Immigrants on the fast track

Lou Galambos, professor of economic history and one of the senior owls at Johns Hopkins University, raises the ghost of his grandfather Lazlo in his new book, "The Creative Society," an admiring survey of the American professional class — the lawyers, scientists, doctors, business managers, teachers and others who made considerable contributions to the nation's power, prosperity and health between 1890 and 2010.

It was the professional class that evolved throughout the 20th century to drive the U.S. economy and shape our society, Mr. Galambos writes, "and it's time we look at their contributions from the ground-up."

But the ground-up for this story was Ellis Island. It was Locust Point. It was any of the ports of entry for the immigrants who poured into the country during the time of Mr. Galambos' survey.

No surprise, then, that he pays tribute in his book to his immigrant forebears. Grandpa Lazlo came from Hungary and settled in Toledo, Ohio, where he became employed in the metalworking industry. Aunt Geraldine rose to "professional" status by attending a normal school and becoming a small-town teacher. Mr. Galambos' father, Lou, started out as a welder, then became a "mining engineer" by printing that title on a business card; in those days, Mr. Galambos notes with amusement, it was possible to "professionalize" oneself by doing that.

Education created new paths. Mr. Galambos went to college, receiving his bachelor's degree from Indiana University in 1955 and a master's degree and Ph.D from Yale by 1960.

Mr. Galambos included his family's story to illustrate a point about the evolution of the professional class — that it took three generations, sometimes four, for a member of an immigrant family to hit that status.

Not anymore.

With advances in public education, the climb to professional status has become much faster, and I became immersed in this reality for a few hours on Sunday. I looked straight into the face of New America — 44 of the nation's brightest high school students assembled at the University of Maryland School of Medicine for a neuroscience competition, with many of their parents speaking foreign languages or English with thick accents.

It was the fifth Annual U.S. National Brain Bee, founded by Norbert Myslinski, a neuroscientist based at the medical school. The idea of the competition is to inspire teenagers to consider careers in brain science and in the research that could lead to better treatments or cures for hundreds of neurological disorders.

The students I met on Sunday were from all over the country, and the first three I encountered had been born outside the United States: Katherine Silva, from the Greater Hartford Academy of Math and Science in Connecticut, came from Mexico; Kevin Byun, a senior at Maclay High School in Tallahassee, Fla., was from South Korea; the family of Kathleen Carino, who's enrolled in the allied health and program at Eastern Technical High School in Baltimore County, came from the Philippines. I spoke with or observed kids named Radakrishnan, Wang, Ji and Parvathala. They all expressed interest in careers in science.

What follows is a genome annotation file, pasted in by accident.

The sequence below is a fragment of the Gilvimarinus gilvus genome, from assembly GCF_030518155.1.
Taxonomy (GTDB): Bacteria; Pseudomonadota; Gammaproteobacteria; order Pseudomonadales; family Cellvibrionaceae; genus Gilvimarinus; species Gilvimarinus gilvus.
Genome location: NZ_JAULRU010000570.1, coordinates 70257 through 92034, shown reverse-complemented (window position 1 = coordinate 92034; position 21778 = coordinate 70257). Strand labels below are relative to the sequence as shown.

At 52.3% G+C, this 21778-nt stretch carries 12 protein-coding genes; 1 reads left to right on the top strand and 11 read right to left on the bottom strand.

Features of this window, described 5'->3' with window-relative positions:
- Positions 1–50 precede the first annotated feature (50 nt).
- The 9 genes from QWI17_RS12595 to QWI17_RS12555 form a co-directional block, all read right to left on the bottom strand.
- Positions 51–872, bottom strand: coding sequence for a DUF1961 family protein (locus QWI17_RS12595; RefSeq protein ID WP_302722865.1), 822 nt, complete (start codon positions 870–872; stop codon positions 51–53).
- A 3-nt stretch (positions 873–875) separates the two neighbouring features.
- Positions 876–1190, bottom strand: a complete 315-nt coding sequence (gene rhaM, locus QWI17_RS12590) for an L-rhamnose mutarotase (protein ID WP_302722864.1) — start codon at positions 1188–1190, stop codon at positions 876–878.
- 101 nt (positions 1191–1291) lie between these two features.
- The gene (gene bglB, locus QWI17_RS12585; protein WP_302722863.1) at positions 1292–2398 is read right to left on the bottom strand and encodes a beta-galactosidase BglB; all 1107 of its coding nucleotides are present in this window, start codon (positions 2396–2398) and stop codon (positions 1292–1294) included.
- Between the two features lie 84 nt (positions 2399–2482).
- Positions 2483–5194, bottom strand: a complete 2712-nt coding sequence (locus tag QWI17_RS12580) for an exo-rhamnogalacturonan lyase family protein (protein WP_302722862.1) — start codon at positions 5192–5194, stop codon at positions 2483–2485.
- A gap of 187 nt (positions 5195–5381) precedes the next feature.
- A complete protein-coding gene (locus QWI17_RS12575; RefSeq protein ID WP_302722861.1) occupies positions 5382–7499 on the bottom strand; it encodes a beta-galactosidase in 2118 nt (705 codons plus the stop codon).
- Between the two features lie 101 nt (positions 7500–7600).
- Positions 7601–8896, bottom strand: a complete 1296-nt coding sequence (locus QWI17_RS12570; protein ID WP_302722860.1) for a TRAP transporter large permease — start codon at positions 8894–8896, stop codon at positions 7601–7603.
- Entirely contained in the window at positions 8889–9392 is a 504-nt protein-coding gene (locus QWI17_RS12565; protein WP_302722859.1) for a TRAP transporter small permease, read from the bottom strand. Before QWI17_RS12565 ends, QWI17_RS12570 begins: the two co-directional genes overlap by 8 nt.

As I watched them being challenged to identify various parts of the brain in the cadaver lab at the medical school, it occurred to me that just about all of these boys and girls were headed for the nation's professional class — and with remarkable speed.

Some had come to the United States as children with their parents; some were born here to immigrant parents. That's a much faster transition to the professional class than Lou Galambos and many of the baby boom generation experienced, and it's a great thing for the country — assuming, of course, that all these future scientists stay here.

The Dream Act occurred to me as I was watching the National Brain Bee.

I'm not saying it was the case with any of the students in the competition — I don't know, and, frankly, I do not care — but, as we know, some children are brought to this country by parents who jump a fence. Their parents enroll them in our schools, and we educate them. The Dream Act was passed to allow those children to be eligible for the in-state tuition discounts at our colleges; the idea is to help them continue their education and to stay on the fast-track to become members of the professional class and contribute to the country. And what a great idea that is, now and always.

Dan Rodricks' column appears each Tuesday, Thursday and Sunday. He is the host of the Midday show on WYPR-FM. His email is

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